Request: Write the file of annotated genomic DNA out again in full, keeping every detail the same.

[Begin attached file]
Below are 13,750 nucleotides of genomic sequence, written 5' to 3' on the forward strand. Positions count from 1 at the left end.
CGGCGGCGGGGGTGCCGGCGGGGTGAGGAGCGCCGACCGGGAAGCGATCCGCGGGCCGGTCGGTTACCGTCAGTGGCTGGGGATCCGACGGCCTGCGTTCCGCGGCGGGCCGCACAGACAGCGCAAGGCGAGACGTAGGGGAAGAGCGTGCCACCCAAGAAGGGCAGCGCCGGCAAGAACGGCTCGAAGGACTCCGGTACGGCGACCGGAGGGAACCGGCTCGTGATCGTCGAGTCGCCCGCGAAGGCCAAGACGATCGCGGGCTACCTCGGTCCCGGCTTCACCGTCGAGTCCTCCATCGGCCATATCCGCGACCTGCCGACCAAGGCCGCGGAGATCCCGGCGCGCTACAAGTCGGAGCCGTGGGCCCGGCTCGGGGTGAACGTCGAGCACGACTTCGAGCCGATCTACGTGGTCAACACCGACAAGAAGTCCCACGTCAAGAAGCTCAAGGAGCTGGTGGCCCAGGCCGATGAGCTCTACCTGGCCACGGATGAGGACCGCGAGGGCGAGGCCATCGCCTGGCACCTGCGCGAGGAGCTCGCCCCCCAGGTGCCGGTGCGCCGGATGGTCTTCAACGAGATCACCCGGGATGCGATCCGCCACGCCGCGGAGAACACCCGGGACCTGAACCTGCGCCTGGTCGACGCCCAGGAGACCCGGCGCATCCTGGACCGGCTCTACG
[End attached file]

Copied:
Below are 13,750 nucleotides of genomic sequence, written 5' to 3' on the forward strand. Positions count from 1 at the left end.
CGGCGGCGGGGGTGCCGGCGGGGTGAGGAGCGCCGACCGGGAAGCGATCCGCGGGCCGGTCGGTTACCGTCAGTGGCTGGGGATCCGACGGCCTGCGTTCCGCGGCGGGCCGCACAGACAGCGCAAGGCGAGACGTAGGGGAAGAGCGTGCCACCCAAGAAGGGCAGCGCCGGCAAGAACGGCTCGAAGGACTCCGGTACGGCGACCGGAGGGAACCGGCTCGTGATCGTCGAGTCGCCCGCGAAGGCCAAGACGATCGCGGGCTACCTCGGTCCCGGCTTCACCGTCGAGTCCTCCATCGGCCATATCCGCGACCTGCCGACCAAGGCCGCGGAGATCCCGGCGCGCTACAAGTCGGAGCCGTGGGCCCGGCTCGGGGTGAACGTCGAGCACGACTTCGAGCCGATCTACGTGGTCAACACCGACAAGAAGTCCCACGTCAAGAAGCTCAAGGAGCTGGTGGCCCAGGCCGATGAGCTCTACCTGGCCACGGATGAGGACCGCGAGGGCGAGGCCATCGCCTGGCACCTGCGCGAGGAGCTCGCCCCCCAGGTGCCGGTGCGCCGGATGGTCTTCAACGAGATCACCCGGGATGCGATCCGCCACGCCGCGGAGAACACCCGGGACCTGAACCTGCGCCTGGTCGACGCCCAGGAGACCCGGCGCATCCTGGACCGGCTCTACG